Wednesday, July 18, 2018



Chancery: Birčaninova 26, Belgrade
Tel: +381 (11) 3613-980; +381 (11) 3613-990
Fax: +381 (11) 3620-116

Consular Section:
Fax: +381 (11) 3610-666

Cultural Section: Svetogorska 36, Belgrade
Tel: +381 (11) 3244-441
Fax: +381 (11) 3620-116

Commercial Section: Svetogorska 36, Belgrade
Tel: +381 (11) 3244-441
Fax: +381 (11) 3620-116

Web page:

Working hours:
Monday – Friday: 08.30-16.30h

H.E. Mr. Angel Simeonov DIMITROV

H.E. Mr. Angel Simeonov DIMITROV

Ambassador Dimitrov2Ambassador Extraordinary and Plenipotentiary of the Republic of Bulgaria to the Republic of Serbia

On April 30, 2012, Prof. Angel Dimitrov presented his Letters of Credence to Acting President Slavica Đukić-Dejanović, accrediting him as the Ambassador Extraordinary and Plenipotentiary of Bulgaria to Serbia.

Before his appointment to Belgrade, Ambassador Dimitrov worked as a professor at the Institute for Historical Studies with the Bulgarian Academy of Sciences, where he headed a research department. He was also a member of the General Assembly of Scholars of the Bulgarian Academy of Sciences.

From 1994 to 2001 Angel Dimitrov served as the first Ambassador Extraordinary and Plenipotentiary of Bulgaria to the Republic of Macedonia. From 1992 to 1993 he was Consul General of Bulgaria in Skopje.

Angel Dimitrov has previously worked as an archaeologist and journalist at the Bulgarian National Radio. He earned his Master’s degree in History and Archaeology at the “St. Kliment Ohridski” University of Sofia and his Ph.D. in History at the Bulgarian Academy of Sciences. Prof. Dimitrov’s academic interests and work include early modern and contemporary history of Bulgaria and the Balkans, as well as history of Bulgarian diplomacy. Angel Dimitrov is the author of five monographs and a number of academic studies and articles. He has specialized in the United Kingdom and the Czech Republic.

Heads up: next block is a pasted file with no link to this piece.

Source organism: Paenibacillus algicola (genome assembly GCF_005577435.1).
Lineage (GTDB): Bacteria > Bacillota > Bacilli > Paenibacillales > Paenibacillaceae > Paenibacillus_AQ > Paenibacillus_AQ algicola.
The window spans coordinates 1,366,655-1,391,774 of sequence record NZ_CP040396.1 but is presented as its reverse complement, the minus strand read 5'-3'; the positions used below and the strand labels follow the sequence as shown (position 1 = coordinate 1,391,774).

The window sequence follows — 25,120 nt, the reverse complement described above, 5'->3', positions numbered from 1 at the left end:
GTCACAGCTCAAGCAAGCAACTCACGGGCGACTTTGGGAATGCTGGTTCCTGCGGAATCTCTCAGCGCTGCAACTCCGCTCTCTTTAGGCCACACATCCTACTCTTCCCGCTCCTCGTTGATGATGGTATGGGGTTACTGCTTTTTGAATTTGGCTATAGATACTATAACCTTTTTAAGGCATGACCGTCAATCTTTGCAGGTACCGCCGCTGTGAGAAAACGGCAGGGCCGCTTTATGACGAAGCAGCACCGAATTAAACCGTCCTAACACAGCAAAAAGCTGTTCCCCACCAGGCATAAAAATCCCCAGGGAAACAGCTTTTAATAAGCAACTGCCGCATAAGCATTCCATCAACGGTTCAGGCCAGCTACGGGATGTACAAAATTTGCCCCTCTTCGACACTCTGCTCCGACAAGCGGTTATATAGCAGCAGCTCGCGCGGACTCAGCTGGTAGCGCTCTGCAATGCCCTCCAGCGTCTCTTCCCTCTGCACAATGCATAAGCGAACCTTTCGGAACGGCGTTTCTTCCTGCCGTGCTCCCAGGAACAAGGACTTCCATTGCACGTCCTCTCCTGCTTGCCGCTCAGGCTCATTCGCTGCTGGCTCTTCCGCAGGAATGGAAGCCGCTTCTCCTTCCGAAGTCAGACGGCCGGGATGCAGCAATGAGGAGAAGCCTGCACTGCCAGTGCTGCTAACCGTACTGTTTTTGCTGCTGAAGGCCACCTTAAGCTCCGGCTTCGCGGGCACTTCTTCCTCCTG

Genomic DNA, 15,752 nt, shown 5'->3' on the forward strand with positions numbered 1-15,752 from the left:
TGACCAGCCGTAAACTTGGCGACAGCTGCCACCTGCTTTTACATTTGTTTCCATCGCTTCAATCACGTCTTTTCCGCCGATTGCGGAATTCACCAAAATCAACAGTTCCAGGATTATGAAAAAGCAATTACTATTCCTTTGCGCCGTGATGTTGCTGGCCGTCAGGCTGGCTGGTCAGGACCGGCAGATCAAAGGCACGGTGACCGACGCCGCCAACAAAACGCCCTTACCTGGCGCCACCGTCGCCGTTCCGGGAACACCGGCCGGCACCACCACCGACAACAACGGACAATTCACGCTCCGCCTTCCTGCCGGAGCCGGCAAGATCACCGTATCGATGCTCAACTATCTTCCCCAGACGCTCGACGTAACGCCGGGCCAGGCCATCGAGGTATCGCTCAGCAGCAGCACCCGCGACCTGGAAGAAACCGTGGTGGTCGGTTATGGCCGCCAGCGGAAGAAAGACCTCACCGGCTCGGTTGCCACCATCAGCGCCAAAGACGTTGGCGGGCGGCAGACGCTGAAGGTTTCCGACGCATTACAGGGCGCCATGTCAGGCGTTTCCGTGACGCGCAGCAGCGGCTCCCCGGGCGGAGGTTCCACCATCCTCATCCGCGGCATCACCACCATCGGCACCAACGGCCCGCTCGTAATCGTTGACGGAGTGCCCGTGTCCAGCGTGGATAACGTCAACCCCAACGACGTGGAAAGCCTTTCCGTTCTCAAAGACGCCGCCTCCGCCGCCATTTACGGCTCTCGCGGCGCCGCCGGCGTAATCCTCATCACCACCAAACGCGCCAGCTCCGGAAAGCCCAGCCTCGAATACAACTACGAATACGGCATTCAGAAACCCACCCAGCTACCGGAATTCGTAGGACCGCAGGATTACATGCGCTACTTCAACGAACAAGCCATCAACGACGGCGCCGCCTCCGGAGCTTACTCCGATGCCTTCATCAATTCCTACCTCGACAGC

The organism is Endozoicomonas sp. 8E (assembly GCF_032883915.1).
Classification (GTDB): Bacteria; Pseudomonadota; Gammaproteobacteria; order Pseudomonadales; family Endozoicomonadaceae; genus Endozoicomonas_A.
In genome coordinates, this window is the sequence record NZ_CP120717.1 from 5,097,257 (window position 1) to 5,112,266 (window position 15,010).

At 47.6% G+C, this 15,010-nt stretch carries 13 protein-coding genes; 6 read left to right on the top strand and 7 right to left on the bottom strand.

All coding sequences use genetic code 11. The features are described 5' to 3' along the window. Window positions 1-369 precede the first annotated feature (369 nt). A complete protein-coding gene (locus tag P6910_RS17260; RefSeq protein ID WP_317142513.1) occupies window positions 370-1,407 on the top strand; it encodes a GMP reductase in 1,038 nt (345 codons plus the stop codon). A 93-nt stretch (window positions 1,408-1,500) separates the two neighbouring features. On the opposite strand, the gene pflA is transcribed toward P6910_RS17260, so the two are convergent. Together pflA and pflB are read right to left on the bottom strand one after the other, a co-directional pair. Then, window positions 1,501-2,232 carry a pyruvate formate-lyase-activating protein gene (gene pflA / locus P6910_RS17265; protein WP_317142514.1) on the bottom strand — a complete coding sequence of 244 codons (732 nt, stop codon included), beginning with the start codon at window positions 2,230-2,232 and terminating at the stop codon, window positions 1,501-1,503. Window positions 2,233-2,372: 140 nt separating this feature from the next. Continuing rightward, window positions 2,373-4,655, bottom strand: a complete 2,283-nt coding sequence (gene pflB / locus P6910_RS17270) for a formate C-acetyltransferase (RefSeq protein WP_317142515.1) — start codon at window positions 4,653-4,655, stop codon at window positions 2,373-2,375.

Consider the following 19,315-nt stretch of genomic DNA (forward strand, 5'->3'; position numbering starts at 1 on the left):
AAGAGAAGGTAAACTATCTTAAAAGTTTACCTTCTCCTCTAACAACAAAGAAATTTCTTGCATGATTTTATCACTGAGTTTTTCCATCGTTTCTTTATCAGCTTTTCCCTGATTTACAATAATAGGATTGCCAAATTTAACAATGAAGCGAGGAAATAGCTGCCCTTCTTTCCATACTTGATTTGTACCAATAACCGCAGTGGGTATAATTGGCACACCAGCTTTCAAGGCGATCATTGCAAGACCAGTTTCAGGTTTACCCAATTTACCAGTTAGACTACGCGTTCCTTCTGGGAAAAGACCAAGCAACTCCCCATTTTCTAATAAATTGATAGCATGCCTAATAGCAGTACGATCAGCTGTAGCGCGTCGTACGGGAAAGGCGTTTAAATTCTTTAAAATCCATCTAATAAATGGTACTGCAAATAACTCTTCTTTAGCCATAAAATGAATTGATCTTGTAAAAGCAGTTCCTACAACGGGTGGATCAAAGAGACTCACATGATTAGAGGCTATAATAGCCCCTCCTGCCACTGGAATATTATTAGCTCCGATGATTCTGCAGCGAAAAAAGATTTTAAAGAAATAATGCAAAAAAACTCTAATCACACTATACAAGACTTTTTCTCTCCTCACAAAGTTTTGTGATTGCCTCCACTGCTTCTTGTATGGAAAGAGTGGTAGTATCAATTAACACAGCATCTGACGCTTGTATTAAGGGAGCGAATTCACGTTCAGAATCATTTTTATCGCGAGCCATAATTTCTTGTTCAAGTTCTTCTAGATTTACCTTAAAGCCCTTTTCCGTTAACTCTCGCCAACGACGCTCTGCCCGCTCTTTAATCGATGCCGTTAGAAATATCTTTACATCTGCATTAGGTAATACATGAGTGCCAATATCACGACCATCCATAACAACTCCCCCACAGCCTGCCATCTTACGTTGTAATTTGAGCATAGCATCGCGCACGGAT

Ambassador Dimitrov has served as Chairperson of the Permanent Commission for Social Sciences and Humanities of the Fund for Academic Research (2011), the Bulgarian Foreign Policy Association (2008-2011), the National Endowment Fund “13 Centuries Bulgaria” (1991-1992), and as vice-chairperson of the “Vassil Levski” National Committee.

Ambassador Dimitrov has been awarded the Academic Award for Bulgarian Studies “Paisiy Hilendarski”, granted by the Bulgarian Academy of Sciences and the St. Kliment Ohridski University of Sofia, as well as the Badge of Honor of the Ministry of Foreign Affairs (2001).

National Day: March 3rd (Liberation Day)

Day of St. George and of the Bulgarian Armed Forces – May 6th

Day of the Bulgarian Enlighteners and Culture and Slavonic Alphabet – May 24th

Day of the Unification of Bulgaria – September 6th

Independence Day – September 22nd

Culture and religion
The first people who inhabited the land of future Bulgarians lived as early as the Stone Age, and the first known works of art date from the end of V- IV millennium B.C. and represent variegated and exquisitely decorated ceramics, idol plastic arts, clay temple models, skilfully made flint tools. The rock drawings in the Magura cave and the rich necropolis near Varna on the Black Sea stand out among the finds. The excavations revealed graves with more than 300 objects of pure gold – the oldest processed gold in Europe.